You have to love how utterly shameless these Republican oligarchs are. In the middle of a massive recession, a Republican governor is complaining about "Rolls Royce" unemployment benefits in Indiana. By "Rolls Royce," I assume he means anyone who's getting enough money to pay for heat is living too damned high on the hog.
Maximum weekly unemployment benefit in Indiana: $360.
But that's not even news, is it? That the party that so happily poured billions of untracked dollars down the memory hole in Iraq is suddenly so thrifty when it comes to us cannot be a shock to any sentient being:
The recession's jobless toll is draining unemployment-compensation funds so fast that according to federal projections, 40 state programs will go broke within two years and need $90 billion in loans to keep issuing the benefit checks.
The shortfalls are putting pressure on governments to either raise taxes or shrink the aid payments.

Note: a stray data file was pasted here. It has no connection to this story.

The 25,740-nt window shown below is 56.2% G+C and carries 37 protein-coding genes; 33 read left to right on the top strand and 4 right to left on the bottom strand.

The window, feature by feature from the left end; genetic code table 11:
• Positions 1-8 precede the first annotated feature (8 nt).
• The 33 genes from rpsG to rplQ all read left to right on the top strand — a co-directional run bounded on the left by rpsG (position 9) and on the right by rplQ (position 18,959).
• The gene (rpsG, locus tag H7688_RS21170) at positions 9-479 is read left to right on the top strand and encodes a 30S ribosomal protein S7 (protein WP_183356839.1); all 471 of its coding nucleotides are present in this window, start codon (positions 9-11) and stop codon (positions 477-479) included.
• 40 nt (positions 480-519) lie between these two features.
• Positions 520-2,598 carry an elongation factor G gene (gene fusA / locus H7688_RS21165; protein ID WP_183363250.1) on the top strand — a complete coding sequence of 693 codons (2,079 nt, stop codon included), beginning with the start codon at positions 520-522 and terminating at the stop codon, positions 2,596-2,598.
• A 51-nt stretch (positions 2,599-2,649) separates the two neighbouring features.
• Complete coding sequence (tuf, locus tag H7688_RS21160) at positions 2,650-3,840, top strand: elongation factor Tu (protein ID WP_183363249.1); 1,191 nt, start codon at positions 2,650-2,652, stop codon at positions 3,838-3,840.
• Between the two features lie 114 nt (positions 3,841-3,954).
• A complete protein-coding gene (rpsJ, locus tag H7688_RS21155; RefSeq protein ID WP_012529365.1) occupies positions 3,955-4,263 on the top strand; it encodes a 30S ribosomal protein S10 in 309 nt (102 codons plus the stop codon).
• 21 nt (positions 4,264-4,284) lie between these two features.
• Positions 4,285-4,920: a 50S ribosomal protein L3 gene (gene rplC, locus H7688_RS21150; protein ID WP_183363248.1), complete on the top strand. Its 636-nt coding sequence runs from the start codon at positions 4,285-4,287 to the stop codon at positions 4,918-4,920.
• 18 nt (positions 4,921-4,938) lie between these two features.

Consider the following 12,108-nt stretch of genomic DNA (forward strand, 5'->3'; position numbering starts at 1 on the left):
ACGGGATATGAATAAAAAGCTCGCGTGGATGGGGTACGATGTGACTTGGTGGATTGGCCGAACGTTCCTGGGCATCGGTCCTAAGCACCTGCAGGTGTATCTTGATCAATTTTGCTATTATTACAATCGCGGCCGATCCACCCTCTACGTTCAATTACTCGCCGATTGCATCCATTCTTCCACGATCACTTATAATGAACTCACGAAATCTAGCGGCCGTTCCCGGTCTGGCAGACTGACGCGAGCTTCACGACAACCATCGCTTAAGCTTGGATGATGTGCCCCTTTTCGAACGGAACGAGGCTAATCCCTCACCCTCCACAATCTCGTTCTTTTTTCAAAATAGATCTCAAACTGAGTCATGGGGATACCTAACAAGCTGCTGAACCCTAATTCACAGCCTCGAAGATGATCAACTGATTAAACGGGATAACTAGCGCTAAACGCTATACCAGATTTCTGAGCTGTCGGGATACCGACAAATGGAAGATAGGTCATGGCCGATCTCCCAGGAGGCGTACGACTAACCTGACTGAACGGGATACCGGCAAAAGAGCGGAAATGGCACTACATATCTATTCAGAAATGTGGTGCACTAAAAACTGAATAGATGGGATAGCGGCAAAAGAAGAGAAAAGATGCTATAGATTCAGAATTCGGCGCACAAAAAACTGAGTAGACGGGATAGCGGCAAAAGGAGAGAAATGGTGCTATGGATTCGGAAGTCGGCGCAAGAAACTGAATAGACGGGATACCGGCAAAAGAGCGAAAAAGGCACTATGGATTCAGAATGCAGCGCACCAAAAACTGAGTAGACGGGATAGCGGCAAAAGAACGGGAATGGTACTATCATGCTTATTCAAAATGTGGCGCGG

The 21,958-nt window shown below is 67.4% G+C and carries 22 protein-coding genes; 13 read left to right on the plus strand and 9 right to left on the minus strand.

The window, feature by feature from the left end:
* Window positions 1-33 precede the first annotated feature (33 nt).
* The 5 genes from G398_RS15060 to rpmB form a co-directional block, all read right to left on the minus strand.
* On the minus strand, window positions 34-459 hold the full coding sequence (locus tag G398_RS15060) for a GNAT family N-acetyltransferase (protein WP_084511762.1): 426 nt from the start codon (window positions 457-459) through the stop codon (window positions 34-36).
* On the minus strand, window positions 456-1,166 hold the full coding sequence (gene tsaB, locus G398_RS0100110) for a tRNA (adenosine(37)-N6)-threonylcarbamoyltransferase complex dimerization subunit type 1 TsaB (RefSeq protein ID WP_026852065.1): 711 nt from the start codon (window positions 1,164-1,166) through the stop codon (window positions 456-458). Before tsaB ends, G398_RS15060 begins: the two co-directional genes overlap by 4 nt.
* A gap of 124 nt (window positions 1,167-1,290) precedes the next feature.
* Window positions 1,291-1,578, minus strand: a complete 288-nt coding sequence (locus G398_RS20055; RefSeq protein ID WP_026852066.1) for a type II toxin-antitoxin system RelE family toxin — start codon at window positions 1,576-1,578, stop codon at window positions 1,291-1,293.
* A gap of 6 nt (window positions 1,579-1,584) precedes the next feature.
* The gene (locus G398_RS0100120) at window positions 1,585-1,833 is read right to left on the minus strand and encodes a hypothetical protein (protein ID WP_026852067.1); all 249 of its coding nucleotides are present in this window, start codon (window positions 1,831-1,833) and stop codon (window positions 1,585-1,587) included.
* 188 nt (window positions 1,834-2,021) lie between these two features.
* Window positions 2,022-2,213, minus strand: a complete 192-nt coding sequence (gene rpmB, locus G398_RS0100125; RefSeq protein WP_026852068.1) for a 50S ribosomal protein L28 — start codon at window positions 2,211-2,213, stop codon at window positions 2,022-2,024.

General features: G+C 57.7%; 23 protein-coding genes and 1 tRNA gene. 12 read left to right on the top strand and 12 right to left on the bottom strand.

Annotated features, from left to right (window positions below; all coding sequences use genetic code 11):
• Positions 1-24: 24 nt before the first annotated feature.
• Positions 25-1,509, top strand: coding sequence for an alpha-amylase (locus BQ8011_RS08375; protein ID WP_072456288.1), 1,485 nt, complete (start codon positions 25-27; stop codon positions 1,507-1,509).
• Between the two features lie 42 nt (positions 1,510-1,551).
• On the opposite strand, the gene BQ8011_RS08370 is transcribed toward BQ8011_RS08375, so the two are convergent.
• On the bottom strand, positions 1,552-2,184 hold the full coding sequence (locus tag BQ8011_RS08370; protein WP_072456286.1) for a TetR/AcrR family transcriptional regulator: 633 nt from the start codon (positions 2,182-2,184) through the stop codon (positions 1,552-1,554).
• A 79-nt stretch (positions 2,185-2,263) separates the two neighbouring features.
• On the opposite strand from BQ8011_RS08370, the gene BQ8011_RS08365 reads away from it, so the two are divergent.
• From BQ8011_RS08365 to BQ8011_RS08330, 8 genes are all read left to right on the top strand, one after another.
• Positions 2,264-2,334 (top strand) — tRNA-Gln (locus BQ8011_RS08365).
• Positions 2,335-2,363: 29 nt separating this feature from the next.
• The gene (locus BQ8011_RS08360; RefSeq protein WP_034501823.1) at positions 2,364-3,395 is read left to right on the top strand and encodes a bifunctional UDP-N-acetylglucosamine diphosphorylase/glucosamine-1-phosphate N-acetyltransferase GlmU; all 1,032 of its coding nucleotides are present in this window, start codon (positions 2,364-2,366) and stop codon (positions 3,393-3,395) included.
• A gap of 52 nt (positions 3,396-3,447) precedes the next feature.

Debates over the state benefit programs have erupted in South Carolina, Nevada, Kansas, Vermont and Indiana. And the budget gaps are expected to spread and become more acute in the coming year, compelling legislators in many states to reconsider their operations.
Currently, 25 states have run out of unemployment money and have borrowed $24 billion from the federal government to cover the gaps. By 2011, according to Department of Labor estimates, 40 state funds will have been emptied by the jobless tsunami.
"There's immense pressure, and it's got to be faced," said Indiana state Rep. David Niezgodski (D), a sponsor of a bill that addressed the gaps in Indiana's unemployment program. "Our system was absolutely broke."
The Indiana legislation protected the aid checks, Niezgodski said, but it came after a give-and-take this spring in which Gov. Mitchell E. Daniels Jr. (R) said the state had been providing "Rolls-Royce benefits" and several thousand union workers countered by protesting proposed cuts at the state capitol. In January, the legislature is slated to consider a bill to delay the proposed tax increases intended to refill the fund.
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